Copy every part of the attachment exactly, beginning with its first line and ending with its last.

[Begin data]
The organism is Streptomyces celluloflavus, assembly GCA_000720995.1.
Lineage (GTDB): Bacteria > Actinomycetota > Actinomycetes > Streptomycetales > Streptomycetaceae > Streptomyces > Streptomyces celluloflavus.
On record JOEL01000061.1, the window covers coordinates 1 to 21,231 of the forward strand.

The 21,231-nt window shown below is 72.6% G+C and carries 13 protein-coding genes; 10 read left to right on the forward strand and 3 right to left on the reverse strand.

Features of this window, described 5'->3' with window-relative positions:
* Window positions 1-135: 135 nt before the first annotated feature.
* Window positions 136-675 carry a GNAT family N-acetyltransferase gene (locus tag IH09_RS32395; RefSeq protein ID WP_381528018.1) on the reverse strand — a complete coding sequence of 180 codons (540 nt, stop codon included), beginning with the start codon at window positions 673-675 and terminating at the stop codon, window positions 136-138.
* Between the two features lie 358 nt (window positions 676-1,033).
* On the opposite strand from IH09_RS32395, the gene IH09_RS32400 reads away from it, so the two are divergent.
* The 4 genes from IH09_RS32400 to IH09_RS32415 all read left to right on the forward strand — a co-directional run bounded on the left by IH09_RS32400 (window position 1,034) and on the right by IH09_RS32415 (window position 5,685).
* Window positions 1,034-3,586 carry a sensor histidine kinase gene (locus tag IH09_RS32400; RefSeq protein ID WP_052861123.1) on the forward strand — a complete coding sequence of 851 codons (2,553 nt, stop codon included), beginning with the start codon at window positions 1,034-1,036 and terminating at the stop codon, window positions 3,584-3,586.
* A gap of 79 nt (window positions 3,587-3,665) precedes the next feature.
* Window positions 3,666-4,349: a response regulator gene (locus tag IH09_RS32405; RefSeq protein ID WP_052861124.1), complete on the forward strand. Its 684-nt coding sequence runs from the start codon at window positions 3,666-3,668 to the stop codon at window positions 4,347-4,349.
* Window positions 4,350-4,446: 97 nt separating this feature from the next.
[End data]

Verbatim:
The organism is Streptomyces celluloflavus, assembly GCA_000720995.1.
Lineage (GTDB): Bacteria > Actinomycetota > Actinomycetes > Streptomycetales > Streptomycetaceae > Streptomyces > Streptomyces celluloflavus.
On record JOEL01000061.1, the window covers coordinates 1 to 21,231 of the forward strand.

The 21,231-nt window shown below is 72.6% G+C and carries 13 protein-coding genes; 10 read left to right on the forward strand and 3 right to left on the reverse strand.

Features of this window, described 5'->3' with window-relative positions:
* Window positions 1-135: 135 nt before the first annotated feature.
* Window positions 136-675 carry a GNAT family N-acetyltransferase gene (locus tag IH09_RS32395; RefSeq protein ID WP_381528018.1) on the reverse strand — a complete coding sequence of 180 codons (540 nt, stop codon included), beginning with the start codon at window positions 673-675 and terminating at the stop codon, window positions 136-138.
* Between the two features lie 358 nt (window positions 676-1,033).
* On the opposite strand from IH09_RS32395, the gene IH09_RS32400 reads away from it, so the two are divergent.
* The 4 genes from IH09_RS32400 to IH09_RS32415 all read left to right on the forward strand — a co-directional run bounded on the left by IH09_RS32400 (window position 1,034) and on the right by IH09_RS32415 (window position 5,685).
* Window positions 1,034-3,586 carry a sensor histidine kinase gene (locus tag IH09_RS32400; RefSeq protein ID WP_052861123.1) on the forward strand — a complete coding sequence of 851 codons (2,553 nt, stop codon included), beginning with the start codon at window positions 1,034-1,036 and terminating at the stop codon, window positions 3,584-3,586.
* A gap of 79 nt (window positions 3,587-3,665) precedes the next feature.
* Window positions 3,666-4,349: a response regulator gene (locus tag IH09_RS32405; RefSeq protein ID WP_052861124.1), complete on the forward strand. Its 684-nt coding sequence runs from the start codon at window positions 3,666-3,668 to the stop codon at window positions 4,347-4,349.
* Window positions 4,350-4,446: 97 nt separating this feature from the next.